One being the DOMRequest interface. It feels “webby” because it’s inherited from the infamous EventTarget interface. If you have ever add a event listener to a HTML element, you have already worked with EventTarget. A lot of JavaScript developers (or jQuery developers) don’t work with EventTarget interface directly because they use jQuery, which absorb the verboseness of the interface (and difference between browser implementations). DOMRequest, being an asynchronous control interface simply dispatches success and error events, is inherently verbose, thus, unpopular. For example, you may find yourself fighting with DOMRequest interface if you want to do things with IndexedDB.

Another terrible issue with DOMRequest is that it’s usage is entirely reserved for native code, i.e. you can not new DOMRequest() and return the instance for the method of your JavaScript library. (likewise, your JavaScript function cannot inherit EventTarget either, which is the reason people turned to EventEmitter, or hopelessly dispatch custom event on the window object. That also means to mock the APIs inheriting EventTarget and/or returning DOMRequests, you must mock them too.)

Unfortunately, given the B2G project (Firefox OS) was launched back in 2011, many of the Web API methods return DOMRequest, and new methods of these APIs will continue to return DOMRequest for consistency.

The other alternative would be rolling your own implementation of generic asynchronous code. In the Gaia codebase (the front-end system UIs and preload web apps for B2G), there are tons of example because just like many other places in Mozilla, we are infected with Not-Invented-Here syndrome. The practices shoot us in the foot because what thought to be easily done is actually hard to done right. For example, supposedly you have the following function:

function loadSomething(id, callback) {
    if (isThere(id)) {
      getSomething(id, callback);


    var xhr = new XMLHttpRequest();
    xhr.onloadend = function() {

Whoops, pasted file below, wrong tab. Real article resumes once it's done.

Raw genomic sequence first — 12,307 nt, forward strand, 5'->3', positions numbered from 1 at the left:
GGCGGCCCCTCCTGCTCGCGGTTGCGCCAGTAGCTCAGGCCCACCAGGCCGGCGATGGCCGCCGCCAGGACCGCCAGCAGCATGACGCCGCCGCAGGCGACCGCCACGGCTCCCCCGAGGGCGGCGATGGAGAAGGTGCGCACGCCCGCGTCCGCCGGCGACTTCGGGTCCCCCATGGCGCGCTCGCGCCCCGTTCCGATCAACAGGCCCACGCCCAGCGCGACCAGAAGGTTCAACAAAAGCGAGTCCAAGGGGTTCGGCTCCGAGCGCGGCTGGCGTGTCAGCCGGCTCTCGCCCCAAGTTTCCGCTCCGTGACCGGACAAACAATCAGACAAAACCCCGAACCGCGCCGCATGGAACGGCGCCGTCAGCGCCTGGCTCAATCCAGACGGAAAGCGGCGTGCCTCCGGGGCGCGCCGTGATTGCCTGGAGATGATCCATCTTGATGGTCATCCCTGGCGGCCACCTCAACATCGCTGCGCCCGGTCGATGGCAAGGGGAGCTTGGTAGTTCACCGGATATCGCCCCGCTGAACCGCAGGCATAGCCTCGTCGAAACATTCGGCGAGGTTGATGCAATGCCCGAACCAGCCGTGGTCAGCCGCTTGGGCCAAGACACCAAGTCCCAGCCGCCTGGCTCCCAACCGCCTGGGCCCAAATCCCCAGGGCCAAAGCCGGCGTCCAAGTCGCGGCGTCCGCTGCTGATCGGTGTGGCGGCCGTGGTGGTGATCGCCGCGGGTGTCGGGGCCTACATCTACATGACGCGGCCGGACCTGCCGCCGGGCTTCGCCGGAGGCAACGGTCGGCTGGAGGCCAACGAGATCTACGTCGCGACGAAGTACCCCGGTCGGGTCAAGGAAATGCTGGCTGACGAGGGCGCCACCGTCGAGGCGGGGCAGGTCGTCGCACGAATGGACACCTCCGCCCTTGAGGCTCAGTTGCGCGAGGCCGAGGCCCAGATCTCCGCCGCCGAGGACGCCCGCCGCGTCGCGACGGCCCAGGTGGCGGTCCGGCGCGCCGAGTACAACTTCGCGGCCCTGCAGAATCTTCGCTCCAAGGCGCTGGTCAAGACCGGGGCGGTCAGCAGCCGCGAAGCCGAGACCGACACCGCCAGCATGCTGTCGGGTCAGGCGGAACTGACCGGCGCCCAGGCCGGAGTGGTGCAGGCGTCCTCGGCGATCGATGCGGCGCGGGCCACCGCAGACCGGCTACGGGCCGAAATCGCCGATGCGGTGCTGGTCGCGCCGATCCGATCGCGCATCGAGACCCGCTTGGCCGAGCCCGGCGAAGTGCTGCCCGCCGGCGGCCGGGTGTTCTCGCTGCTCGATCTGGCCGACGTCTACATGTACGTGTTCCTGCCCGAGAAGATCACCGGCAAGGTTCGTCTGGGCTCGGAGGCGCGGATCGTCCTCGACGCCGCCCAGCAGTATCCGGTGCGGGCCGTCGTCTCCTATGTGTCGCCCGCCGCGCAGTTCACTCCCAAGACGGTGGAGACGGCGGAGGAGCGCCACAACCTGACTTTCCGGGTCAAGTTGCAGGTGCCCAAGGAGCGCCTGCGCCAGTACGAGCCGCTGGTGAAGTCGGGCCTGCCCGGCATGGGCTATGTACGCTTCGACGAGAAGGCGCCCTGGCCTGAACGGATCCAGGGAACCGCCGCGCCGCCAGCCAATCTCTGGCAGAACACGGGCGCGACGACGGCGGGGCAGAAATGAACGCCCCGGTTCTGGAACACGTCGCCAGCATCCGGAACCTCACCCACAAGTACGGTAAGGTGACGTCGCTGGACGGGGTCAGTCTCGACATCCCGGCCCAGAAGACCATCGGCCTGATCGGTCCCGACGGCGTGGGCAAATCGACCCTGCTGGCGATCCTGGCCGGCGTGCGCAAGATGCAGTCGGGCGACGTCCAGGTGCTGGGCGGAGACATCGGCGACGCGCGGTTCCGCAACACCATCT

registerSomething(id, xhr.response);

To the naïve eyes there is nothing wrong with it, but if you look closely enough you will realize this function does not return the callback asynchronously every time. If I want to use it:

loadSomething(id, function(data) {
  console.log(1, data);

The timing of 1 is non-deterministic; it might return before 2, or after. This creates Schrödinger bugs and races that will be hard to reproduce, and fix.

You might think a simple solution to the problem above would be simply wrap the third line in setTimeout(). This did solve the problem but it comes with issues of its own, not to mention it further contribute to the complexity of the code. Wrap the entire function, instead, in a Promise instance, guarantees the callbacks runs asynchronously even if you have the data cached.

(Keep in mind that the example above have lots of detail stripped; good luck finding the same pattern when someone else hides it in a 500-line function between 10 callbacks.)

Not-Invented-Here syndrome also contribute to other issues, like every other software project; more code means more bugs, and longer overhead for other engineers to pick up.


In the B2G project, we want to figure out what’s needed for the Web to be considered a trustworthy application platform. The focus has been enabling hardware access for web applications (however sadly many of the APIs was then restricted to packaged apps because of their proprietary nature and security model), yet I think we should be putting more focus on advancing common JavaScript interfaces like Promise. I can’t say for sure that every innovation nowadays are valid solutions to the problems. However, as the saying goes, the first step toward fixing a problem is to admit there is one. Without advances in this area, browser as an application runtime will be left as-is, fill with legacies for its document reader era and force developers to load common libraries to shim it. It would be “a Web with kilobytes of jquery.js overhead.”, one smart man once told me.

(That’s one reason I kept mention EventTarget v.s. EventEmitter in this post: contrary to Promise v.s. DOMRequest, the EventEmitter use case have not yet been fulfilled by the platform implementations.)

The answer to the question at the beginning is: 1, 3, 6, 8, 2, 5, 4, 7. Since all the callbacks are asynchronous except (1), only (1) happens before (3), (6), and (8). Promise callbacks (2) and (5) are run asynchronous and they return before setTimeouts.